It is important to keep in mind that other parts of the world have different standards of accessibility and perceptions of persons with disabilities. Many countries may offer increased disability accommodations, while others may have more limited options. The U.S. has laws in place, such as the Americans with Disabilities Act (ADA), to ensure accessible accommodations, but your travel destination likely has different laws or cultural perceptions of those with disabilities.
This is a list by country of disability rights, and some university and college resources and services for students with disabilities within those countries.
“Generally, Australia is very accessible with streets, public transportation, facilities and other infrastructure suited to meet the needs of the country’s disabled population. You should not have any major issues with having adequate accommodations. You should always plan ahead, however, especially for trips to wildlife parks or other outdoor activities.” (“Diversity and Multicultural Travel Guide to Australia,” n.d.)
-Need to register with Disability Services before start of study
“Students with disabilities studying abroad in China will face a special set of challenges. In China, as in other parts of the world, there are often prejudicial attitudes towards individuals with disabilities. Also, inadequate medical care and stigmatization remain a common problems. The government made strong laws protecting the rights of the disabled, but Chinese cities make little concessions to disabled people in reality. For example, you will find wheelchair access to be extremely limited, especially outside Beijing or Shanghai and guide dogs are effectively forbidden from most public spaces.” (“Diversity and Multicultural Travel Guide to China,” n.d.)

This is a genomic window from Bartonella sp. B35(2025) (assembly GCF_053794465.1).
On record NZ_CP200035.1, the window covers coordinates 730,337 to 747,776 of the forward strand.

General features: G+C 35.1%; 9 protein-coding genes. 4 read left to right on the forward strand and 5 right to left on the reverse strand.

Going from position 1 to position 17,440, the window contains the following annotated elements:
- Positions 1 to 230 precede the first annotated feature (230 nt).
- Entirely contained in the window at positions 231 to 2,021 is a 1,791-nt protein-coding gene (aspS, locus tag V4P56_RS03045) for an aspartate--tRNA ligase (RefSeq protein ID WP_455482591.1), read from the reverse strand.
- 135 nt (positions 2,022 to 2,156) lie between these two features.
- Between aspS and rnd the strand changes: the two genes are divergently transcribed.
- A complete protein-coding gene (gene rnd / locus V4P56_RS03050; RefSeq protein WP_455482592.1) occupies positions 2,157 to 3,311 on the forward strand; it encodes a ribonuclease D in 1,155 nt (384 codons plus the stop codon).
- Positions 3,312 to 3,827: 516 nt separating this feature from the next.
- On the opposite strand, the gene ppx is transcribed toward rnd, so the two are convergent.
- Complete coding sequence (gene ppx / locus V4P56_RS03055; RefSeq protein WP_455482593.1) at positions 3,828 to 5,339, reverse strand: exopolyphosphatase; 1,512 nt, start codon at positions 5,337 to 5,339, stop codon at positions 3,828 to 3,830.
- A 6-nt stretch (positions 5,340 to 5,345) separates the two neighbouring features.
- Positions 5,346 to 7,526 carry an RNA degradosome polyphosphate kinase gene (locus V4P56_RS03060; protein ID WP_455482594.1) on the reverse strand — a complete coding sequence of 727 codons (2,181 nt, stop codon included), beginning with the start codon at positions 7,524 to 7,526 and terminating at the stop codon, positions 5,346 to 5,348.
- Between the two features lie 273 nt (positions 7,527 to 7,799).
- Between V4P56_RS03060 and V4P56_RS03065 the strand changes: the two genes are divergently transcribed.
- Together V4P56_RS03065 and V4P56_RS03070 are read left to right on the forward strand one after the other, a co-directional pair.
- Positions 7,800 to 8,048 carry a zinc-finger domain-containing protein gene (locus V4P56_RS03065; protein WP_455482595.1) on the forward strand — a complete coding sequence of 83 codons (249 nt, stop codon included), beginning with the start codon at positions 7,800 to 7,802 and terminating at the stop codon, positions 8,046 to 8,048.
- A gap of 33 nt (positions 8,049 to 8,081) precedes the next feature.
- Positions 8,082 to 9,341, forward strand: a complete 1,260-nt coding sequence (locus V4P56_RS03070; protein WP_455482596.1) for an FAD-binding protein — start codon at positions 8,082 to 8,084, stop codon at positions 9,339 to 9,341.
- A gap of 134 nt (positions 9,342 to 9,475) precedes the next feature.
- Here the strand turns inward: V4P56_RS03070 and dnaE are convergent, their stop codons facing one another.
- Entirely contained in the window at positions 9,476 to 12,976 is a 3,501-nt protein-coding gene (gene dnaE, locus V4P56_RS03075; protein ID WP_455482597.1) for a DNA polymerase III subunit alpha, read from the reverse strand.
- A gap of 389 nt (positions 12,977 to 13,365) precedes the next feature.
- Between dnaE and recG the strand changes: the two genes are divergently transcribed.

“The China Disabled Persons’ Federation, also known as the CDPF, is a national organization for individuals with disability in China established in Beijing, China in March 1988, aiming to represent and safeguard the rights and interests of disabled people.” (Wikipedia: China Disabled Persons’ Federation, n.d.)
“There are international laws in place to promote the rights and address the needs of the disabled. But despite its beauty, Costa Rica is not a wealthy nation. Therefore, funding to implement accessibility standards is limited. You will need to conduct extensive research on tours that are accessible, especially if you’d like to explore the natural parks and wildlife in the country.” (“Diversity and Multicultural Travel Guide to Costa Rica,” n.d.)
“I am legally blind and I used a cane when I went to Costa Rica and Panama. In the classroom I used my personal computer and iPad to complete coursework because instructors were more than willing to send my assignments via email. I also had extremely helpful classmates and host family members assist me throughout our adventures….My advice to anyone who uses a mobility device abroad is to find local businesses or organizations that can replace or repair them. I say this because I lost my cane in the ocean while our group was in Panama! My friends helped me out until we returned to Costa Rica, where fortunately one of the professors know about a local business that sold canes.” (“Mobility International: Encouraging Others to See the World,” n.d.)